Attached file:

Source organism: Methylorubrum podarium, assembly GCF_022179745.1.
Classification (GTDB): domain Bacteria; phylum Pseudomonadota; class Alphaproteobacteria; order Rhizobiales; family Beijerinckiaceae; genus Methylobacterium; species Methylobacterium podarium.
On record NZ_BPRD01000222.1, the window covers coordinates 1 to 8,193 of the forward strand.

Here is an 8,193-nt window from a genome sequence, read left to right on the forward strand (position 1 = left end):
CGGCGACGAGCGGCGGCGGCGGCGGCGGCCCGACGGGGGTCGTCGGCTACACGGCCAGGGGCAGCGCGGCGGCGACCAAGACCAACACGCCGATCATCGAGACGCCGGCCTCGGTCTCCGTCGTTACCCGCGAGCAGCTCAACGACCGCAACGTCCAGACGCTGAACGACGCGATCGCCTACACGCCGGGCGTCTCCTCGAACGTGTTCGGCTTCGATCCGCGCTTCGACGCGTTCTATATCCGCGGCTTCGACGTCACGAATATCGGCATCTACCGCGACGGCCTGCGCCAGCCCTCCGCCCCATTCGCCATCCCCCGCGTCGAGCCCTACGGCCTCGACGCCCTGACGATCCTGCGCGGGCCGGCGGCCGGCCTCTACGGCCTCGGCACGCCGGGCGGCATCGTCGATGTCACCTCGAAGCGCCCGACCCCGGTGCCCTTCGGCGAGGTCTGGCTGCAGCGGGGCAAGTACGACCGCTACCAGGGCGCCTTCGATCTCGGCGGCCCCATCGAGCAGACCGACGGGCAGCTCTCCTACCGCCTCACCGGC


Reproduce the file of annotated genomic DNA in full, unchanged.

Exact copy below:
Source organism: Methylorubrum podarium, assembly GCF_022179745.1.
Classification (GTDB): domain Bacteria; phylum Pseudomonadota; class Alphaproteobacteria; order Rhizobiales; family Beijerinckiaceae; genus Methylobacterium; species Methylobacterium podarium.
On record NZ_BPRD01000222.1, the window covers coordinates 1 to 8,193 of the forward strand.

Here is an 8,193-nt window from a genome sequence, read left to right on the forward strand (position 1 = left end):
CGGCGACGAGCGGCGGCGGCGGCGGCGGCCCGACGGGGGTCGTCGGCTACACGGCCAGGGGCAGCGCGGCGGCGACCAAGACCAACACGCCGATCATCGAGACGCCGGCCTCGGTCTCCGTCGTTACCCGCGAGCAGCTCAACGACCGCAACGTCCAGACGCTGAACGACGCGATCGCCTACACGCCGGGCGTCTCCTCGAACGTGTTCGGCTTCGATCCGCGCTTCGACGCGTTCTATATCCGCGGCTTCGACGTCACGAATATCGGCATCTACCGCGACGGCCTGCGCCAGCCCTCCGCCCCATTCGCCATCCCCCGCGTCGAGCCCTACGGCCTCGACGCCCTGACGATCCTGCGCGGGCCGGCGGCCGGCCTCTACGGCCTCGGCACGCCGGGCGGCATCGTCGATGTCACCTCGAAGCGCCCGACCCCGGTGCCCTTCGGCGAGGTCTGGCTGCAGCGGGGCAAGTACGACCGCTACCAGGGCGCCTTCGATCTCGGCGGCCCCATCGAGCAGACCGACGGGCAGCTCTCCTACCGCCTCACCGGC